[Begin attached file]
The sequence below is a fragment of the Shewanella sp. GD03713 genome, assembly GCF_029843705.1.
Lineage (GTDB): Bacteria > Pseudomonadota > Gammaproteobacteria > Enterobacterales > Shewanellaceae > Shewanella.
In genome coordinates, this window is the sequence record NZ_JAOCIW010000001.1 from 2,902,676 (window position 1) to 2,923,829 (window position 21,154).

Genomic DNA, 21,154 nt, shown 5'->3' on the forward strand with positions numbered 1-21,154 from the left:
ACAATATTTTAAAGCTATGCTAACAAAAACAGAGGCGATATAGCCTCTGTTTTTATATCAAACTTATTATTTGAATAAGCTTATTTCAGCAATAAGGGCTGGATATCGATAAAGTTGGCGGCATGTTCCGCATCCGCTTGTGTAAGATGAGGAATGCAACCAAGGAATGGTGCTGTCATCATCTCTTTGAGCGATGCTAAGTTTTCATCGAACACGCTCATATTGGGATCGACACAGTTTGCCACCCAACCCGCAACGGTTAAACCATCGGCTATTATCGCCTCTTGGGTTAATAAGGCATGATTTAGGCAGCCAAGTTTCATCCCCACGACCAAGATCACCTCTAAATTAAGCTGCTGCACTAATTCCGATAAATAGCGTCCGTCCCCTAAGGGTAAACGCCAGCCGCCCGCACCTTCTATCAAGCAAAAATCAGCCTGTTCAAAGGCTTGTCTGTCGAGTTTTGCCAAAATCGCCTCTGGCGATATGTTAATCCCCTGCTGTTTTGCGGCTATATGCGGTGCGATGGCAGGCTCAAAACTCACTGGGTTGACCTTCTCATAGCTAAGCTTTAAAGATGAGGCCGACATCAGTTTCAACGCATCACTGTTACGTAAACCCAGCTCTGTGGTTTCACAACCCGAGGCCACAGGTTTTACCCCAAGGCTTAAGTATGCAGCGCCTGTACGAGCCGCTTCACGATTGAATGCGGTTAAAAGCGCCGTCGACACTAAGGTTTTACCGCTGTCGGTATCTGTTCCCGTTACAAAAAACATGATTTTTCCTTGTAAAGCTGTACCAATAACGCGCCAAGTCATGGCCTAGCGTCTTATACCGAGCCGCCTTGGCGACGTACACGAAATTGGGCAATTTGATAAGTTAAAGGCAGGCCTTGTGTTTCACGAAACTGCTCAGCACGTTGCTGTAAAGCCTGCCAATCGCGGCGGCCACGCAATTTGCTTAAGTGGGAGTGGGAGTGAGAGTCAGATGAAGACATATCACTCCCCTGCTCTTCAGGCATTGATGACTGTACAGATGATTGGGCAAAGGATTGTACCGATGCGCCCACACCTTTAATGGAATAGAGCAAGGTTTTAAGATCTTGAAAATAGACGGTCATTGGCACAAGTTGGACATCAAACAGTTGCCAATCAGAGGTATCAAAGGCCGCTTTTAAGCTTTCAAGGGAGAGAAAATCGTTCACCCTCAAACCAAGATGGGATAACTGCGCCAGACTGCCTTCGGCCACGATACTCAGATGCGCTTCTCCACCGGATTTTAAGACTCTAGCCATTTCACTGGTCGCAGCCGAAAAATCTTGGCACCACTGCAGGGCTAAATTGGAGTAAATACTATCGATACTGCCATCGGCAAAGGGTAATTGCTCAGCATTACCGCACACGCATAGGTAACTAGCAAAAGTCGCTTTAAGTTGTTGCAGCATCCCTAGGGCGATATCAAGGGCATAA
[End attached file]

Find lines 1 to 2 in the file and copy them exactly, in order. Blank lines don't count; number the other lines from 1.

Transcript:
The sequence below is a fragment of the Shewanella sp. GD03713 genome, assembly GCF_029843705.1.
Lineage (GTDB): Bacteria > Pseudomonadota > Gammaproteobacteria > Enterobacterales > Shewanellaceae > Shewanella.